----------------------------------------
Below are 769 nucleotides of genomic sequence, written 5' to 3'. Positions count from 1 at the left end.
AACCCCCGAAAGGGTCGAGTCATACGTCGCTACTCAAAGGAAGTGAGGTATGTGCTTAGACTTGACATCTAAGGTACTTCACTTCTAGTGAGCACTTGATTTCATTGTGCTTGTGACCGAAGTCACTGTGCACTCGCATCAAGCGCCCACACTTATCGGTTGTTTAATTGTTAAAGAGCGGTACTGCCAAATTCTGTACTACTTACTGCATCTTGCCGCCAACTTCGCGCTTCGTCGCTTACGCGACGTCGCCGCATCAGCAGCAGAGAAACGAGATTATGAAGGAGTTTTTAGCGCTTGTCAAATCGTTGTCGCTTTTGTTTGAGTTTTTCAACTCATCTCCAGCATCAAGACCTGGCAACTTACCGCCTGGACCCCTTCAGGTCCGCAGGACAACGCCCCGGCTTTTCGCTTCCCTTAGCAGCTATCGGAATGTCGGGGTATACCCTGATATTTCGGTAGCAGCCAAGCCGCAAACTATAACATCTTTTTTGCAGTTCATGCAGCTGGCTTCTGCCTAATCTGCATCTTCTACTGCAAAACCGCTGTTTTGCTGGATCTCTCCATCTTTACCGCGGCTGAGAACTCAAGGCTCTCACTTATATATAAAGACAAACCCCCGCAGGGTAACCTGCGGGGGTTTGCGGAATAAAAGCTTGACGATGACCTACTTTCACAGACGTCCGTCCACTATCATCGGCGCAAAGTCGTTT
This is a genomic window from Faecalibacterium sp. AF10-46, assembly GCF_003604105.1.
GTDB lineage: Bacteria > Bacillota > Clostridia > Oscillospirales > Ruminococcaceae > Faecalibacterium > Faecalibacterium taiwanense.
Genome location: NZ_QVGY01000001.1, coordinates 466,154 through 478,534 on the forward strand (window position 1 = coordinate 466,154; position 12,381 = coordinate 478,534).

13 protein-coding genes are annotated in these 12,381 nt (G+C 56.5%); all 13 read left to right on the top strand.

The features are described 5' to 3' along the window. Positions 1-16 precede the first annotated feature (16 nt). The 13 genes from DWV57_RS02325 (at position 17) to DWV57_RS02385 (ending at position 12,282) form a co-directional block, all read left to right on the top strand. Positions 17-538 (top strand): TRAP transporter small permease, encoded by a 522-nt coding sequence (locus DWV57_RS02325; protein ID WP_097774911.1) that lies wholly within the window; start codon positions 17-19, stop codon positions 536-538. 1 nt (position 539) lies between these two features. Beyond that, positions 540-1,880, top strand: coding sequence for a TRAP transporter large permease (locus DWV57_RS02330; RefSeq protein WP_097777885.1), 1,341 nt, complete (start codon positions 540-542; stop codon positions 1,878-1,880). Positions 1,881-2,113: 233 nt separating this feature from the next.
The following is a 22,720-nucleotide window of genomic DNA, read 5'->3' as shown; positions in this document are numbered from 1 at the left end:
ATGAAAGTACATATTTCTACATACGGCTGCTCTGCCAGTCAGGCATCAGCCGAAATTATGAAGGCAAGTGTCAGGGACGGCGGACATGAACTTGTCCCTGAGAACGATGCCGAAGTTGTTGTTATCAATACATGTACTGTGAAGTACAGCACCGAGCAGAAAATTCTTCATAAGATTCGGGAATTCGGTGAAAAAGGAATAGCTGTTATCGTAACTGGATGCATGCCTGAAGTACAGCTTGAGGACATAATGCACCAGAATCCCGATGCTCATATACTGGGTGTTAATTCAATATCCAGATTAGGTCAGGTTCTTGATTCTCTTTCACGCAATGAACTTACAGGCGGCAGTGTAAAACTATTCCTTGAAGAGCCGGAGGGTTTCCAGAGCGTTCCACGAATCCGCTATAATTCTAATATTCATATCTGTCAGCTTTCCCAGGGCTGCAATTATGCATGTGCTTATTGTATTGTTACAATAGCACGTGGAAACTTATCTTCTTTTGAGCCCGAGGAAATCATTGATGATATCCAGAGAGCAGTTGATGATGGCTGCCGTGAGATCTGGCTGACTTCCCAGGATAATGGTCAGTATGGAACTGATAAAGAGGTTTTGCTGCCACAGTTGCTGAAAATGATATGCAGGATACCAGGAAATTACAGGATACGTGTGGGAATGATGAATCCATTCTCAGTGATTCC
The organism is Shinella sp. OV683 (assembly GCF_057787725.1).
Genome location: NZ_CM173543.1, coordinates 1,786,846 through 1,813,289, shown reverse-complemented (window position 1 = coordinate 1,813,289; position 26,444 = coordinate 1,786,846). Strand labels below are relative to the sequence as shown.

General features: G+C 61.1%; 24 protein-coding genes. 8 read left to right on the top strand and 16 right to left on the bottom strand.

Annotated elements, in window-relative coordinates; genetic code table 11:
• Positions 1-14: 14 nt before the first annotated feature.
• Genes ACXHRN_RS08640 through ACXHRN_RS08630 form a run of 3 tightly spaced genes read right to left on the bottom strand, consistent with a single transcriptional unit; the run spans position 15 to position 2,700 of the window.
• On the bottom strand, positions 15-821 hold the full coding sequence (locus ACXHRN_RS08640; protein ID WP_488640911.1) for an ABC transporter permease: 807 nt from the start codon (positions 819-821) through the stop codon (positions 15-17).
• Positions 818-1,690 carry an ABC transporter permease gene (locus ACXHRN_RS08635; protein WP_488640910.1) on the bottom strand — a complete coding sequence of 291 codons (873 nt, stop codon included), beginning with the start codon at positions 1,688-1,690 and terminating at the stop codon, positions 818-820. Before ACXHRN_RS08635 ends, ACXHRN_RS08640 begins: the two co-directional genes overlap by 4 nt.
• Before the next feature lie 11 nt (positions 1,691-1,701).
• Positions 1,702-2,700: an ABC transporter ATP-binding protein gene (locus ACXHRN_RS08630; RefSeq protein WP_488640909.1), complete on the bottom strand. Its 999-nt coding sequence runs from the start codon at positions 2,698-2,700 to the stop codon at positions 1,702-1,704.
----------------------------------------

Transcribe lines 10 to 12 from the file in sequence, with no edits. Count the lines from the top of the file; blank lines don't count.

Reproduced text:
The organism is Shinella sp. OV683 (assembly GCF_057787725.1).
Genome location: NZ_CM173543.1, coordinates 1,786,846 through 1,813,289, shown reverse-complemented (window position 1 = coordinate 1,813,289; position 26,444 = coordinate 1,786,846). Strand labels below are relative to the sequence as shown.

General features: G+C 61.1%; 24 protein-coding genes. 8 read left to right on the top strand and 16 right to left on the bottom strand.